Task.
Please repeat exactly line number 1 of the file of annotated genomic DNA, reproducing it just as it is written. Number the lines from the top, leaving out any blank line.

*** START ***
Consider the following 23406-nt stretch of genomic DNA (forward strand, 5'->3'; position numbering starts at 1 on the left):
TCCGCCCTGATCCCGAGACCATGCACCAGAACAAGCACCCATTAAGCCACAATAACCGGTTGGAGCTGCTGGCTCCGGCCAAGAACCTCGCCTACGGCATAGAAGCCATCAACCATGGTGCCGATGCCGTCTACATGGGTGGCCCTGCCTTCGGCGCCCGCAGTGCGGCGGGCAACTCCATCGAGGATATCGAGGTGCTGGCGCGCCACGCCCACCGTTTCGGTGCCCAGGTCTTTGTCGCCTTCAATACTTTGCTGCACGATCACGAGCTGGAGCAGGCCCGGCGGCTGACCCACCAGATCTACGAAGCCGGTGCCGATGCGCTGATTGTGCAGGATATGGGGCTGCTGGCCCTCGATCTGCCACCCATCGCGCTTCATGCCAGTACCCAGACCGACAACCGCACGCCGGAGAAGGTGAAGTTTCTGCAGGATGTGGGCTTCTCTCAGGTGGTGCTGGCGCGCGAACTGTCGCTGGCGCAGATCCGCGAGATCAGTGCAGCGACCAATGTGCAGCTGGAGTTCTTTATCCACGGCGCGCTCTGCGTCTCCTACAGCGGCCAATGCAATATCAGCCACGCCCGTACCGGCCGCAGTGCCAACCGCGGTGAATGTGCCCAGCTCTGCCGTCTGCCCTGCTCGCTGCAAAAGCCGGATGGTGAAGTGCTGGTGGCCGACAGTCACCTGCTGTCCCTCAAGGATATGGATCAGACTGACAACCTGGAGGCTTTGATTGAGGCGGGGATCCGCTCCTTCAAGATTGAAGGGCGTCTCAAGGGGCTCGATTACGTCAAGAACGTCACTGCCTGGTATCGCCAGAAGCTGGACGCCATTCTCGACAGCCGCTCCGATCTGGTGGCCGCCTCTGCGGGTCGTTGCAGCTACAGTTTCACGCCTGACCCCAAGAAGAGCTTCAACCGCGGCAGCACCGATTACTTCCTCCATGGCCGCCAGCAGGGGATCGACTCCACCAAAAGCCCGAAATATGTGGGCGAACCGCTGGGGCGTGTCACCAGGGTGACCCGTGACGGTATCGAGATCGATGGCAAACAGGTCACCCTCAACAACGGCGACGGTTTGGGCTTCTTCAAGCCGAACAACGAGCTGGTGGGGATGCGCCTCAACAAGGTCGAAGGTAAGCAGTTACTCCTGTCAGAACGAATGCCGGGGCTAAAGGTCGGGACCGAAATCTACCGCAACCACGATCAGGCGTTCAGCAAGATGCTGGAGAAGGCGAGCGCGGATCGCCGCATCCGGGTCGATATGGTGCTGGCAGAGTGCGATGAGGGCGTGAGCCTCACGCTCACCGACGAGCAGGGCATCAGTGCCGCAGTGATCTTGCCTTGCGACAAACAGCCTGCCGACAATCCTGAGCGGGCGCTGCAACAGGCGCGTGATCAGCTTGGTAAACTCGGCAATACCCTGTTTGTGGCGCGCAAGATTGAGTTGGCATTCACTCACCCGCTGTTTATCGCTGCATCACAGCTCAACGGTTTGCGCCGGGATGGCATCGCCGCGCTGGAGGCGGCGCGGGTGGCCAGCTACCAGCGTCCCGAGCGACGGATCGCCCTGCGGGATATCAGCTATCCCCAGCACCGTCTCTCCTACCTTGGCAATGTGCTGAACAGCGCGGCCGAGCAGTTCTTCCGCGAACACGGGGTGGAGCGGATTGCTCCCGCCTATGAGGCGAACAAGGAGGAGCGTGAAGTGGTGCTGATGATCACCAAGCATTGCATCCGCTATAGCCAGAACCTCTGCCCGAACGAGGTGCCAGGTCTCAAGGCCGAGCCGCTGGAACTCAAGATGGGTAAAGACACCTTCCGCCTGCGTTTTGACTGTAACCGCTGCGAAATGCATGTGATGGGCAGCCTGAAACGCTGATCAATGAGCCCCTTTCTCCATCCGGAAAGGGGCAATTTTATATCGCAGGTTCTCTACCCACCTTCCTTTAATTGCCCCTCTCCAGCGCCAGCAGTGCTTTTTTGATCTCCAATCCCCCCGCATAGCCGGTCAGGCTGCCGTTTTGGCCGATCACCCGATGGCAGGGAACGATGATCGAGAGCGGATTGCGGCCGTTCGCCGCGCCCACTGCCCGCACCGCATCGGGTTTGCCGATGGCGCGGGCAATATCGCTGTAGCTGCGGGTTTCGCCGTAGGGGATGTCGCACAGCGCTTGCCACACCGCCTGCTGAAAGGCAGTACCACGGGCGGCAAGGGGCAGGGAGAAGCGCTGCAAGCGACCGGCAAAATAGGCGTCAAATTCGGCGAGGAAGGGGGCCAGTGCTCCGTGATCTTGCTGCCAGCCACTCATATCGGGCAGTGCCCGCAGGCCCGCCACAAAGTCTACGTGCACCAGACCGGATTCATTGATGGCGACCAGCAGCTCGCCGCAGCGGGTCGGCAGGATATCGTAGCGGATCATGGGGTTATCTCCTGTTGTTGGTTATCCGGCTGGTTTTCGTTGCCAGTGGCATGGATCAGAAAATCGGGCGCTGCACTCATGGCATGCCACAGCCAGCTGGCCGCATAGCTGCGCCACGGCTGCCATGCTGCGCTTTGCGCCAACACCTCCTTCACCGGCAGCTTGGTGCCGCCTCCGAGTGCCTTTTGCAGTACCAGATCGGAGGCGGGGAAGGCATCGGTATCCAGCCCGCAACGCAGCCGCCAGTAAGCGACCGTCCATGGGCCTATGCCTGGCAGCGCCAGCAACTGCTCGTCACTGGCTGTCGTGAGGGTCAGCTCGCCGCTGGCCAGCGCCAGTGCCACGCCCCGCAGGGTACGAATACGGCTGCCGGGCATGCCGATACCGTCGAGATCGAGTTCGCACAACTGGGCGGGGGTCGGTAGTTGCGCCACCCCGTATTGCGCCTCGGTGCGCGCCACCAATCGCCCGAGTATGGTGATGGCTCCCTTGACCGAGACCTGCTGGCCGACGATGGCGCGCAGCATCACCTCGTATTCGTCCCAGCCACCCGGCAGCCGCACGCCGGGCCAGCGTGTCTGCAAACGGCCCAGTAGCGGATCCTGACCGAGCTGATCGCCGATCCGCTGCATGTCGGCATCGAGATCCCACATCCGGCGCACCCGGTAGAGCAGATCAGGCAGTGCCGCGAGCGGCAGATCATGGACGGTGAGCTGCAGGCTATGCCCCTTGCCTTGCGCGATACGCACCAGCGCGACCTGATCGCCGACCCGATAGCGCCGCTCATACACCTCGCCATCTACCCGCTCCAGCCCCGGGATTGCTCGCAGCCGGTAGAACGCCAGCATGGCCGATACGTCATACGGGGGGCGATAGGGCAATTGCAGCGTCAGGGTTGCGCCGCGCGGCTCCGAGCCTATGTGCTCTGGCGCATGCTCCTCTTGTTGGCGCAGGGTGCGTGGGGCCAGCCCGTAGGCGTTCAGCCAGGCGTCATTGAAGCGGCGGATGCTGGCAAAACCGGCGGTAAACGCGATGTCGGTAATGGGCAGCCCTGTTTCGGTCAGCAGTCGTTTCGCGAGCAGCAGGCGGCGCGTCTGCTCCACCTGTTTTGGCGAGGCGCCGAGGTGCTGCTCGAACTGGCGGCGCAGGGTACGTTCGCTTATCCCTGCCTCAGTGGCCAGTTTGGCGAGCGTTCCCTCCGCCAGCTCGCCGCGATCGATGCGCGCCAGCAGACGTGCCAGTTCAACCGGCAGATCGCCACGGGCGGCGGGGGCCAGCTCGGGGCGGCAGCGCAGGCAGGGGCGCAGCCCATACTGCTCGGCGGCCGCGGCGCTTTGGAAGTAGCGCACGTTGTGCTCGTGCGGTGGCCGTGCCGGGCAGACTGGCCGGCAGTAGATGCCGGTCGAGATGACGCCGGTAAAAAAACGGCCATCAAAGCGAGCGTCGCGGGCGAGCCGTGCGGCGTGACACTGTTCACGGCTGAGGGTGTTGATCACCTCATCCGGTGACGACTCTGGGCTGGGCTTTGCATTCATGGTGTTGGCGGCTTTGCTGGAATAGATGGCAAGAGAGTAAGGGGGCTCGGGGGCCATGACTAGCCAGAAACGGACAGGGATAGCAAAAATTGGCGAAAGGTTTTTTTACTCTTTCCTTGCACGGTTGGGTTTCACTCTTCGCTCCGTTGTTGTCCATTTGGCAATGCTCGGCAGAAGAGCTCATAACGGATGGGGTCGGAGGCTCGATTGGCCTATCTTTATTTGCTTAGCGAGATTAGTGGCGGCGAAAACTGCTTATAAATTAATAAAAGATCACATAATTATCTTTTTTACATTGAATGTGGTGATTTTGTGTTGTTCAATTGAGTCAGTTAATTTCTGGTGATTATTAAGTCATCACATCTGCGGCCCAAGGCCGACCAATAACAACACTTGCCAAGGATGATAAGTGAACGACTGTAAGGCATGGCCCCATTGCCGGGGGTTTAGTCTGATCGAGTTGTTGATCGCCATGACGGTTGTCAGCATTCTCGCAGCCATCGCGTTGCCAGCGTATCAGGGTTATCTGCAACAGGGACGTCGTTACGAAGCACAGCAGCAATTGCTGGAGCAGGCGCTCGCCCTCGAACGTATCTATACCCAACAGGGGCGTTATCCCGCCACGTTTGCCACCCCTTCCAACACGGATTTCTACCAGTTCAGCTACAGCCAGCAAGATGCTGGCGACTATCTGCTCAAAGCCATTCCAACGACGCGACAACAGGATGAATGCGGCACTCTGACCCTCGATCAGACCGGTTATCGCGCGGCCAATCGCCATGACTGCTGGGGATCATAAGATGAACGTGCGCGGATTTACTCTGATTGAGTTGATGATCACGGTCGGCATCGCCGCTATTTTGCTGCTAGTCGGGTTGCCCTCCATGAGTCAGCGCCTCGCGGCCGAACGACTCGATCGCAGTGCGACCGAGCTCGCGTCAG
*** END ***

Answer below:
Consider the following 23406-nt stretch of genomic DNA (forward strand, 5'->3'; position numbering starts at 1 on the left):